It was still early and her mother could not be found. "What to do?" thought Greta as she burst through her front door.
It was still early and his dad wasn't around. "What to do?" thought Hans as he raced into his house.
With a tap and a slam Greta pounded her piggy bank, to no avail for it was metal and unyielding of its loot.
With a toss and a heave Hans rifled through the cushions of a couch which had been too recently cleaned.
On the verge of defeat they both were, when Greta saw, on the clean kitchen counter, her mom's change purse, and with a sideways glance and a lunge, she made for the coin pouch, taking not one but two dollar coins.
Across the street, in his parents bedroom, was where Hans went first, in the drawers of the chest there had to be coin he thought, but without luck he found none, and flopped on their bed in defeat, until he heard the rattle of change in a jar.
A scurry and a bounce and to the headboard he went, finding the treasure laden glass. Quarters and dimes,
Nickels and pennies, he counted and then off the bed he made a mad dash.
Out the door after Greta he charged joining her toward the cool bounty they sought as the vehicle slowly headed on.
They leaped over bushes, and leapt over rocks, they dashed through gardens, knocking plastic gnomes to the ground like weekend warriors in a football game, and they weaved through unmentionables strung on Mrs. O'Leary's clotheslines in their quest for the cones of ice cream. And with each disaster, with each dirty walkway, they left destruction behind them, to their neighbour's dismay.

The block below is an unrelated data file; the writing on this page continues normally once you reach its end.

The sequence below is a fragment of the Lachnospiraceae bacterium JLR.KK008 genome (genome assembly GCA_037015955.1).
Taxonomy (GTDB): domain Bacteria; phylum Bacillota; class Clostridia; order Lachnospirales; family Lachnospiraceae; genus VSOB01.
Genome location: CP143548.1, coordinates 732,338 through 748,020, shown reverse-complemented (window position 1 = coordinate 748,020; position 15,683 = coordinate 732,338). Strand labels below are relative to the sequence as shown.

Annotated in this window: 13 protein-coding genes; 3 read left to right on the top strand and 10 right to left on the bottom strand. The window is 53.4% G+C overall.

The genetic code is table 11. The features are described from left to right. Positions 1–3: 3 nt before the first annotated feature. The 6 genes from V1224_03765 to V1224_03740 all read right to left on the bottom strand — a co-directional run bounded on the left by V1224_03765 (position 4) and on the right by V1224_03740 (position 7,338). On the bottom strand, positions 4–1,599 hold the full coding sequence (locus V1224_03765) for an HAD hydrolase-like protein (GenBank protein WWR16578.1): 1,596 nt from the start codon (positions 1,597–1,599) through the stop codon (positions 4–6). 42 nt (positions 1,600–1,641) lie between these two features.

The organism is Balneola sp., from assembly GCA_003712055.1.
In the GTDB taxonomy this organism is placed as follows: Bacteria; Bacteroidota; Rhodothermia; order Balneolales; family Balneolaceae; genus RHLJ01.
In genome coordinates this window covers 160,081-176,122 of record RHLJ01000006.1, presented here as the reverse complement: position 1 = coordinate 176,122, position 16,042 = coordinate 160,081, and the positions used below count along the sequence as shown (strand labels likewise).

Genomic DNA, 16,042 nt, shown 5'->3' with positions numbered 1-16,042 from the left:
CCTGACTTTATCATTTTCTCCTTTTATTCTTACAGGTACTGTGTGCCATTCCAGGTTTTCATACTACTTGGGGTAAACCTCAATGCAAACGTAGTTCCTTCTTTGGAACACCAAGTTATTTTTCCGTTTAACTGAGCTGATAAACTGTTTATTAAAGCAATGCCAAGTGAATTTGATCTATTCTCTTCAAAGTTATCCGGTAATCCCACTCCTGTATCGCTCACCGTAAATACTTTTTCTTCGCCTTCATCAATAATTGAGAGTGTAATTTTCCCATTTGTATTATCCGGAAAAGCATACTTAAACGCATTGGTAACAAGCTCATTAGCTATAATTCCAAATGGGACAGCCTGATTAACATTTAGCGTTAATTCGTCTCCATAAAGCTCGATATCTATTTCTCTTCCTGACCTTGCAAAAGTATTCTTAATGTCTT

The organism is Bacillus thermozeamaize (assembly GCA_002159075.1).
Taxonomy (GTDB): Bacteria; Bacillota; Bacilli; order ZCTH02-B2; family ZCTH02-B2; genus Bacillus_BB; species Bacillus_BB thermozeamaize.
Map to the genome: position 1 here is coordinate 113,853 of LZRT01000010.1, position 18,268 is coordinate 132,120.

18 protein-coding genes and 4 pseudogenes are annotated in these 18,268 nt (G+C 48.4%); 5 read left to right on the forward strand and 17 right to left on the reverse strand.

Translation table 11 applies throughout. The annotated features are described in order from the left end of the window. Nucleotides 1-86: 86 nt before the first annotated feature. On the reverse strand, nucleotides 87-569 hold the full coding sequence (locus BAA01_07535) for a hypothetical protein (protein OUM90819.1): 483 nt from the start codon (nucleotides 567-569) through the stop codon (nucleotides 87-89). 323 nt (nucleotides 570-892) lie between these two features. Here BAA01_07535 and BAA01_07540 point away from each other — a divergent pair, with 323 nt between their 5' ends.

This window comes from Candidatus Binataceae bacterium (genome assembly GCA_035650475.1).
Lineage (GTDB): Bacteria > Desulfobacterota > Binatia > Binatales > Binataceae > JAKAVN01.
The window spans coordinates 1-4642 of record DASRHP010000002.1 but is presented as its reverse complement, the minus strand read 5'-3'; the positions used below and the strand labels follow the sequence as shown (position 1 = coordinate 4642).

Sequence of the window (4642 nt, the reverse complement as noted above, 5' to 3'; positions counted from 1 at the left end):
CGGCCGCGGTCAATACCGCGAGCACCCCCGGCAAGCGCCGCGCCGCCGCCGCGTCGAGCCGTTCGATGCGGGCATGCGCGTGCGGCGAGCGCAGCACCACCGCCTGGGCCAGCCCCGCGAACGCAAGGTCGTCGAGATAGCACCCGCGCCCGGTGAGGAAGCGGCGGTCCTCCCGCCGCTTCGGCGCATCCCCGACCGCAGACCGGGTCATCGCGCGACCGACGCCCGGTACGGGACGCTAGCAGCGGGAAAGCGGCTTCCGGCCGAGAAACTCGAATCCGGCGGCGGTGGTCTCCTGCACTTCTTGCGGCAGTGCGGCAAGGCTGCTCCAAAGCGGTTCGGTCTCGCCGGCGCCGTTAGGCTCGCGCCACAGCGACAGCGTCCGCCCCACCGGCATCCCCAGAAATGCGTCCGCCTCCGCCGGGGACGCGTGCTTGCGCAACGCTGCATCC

But the van kept eluding them, as they raced all around, until finally, in desperation, as their target kept on, Greta did something I don't recommend, she got the truck to stop, by jumping in the Ice Cream Van's way.
The driver, so young, could he be old enough to drive? And his eyes, so clear and blue. He exited the cab and came to the magical door at the back and smiled at them like a viper with his prey.
They drooled and they bounced and kept showing their cash thinking, "oh boy, we're having ice cream today". The Ice Cream man said, "I've got fudge ripple and sandwiches and scoops of all kinds, frozen bars of chocolate and cherries! Just name what you want and I'll find it inside, I have 33 flavours of Dairy!"
They squealed and they jumped as one "Holy cow, what a choice!" they both exclaimed as they read from his board, all the flavours and varieties of ice creams and desserts. "If we only had more money" thought Hans, "Oh then, oh what a buffet we'd enjoy!"
But Greta struck first "a peach ice cream sandwich" she squealed and thrust her cash at the man in white.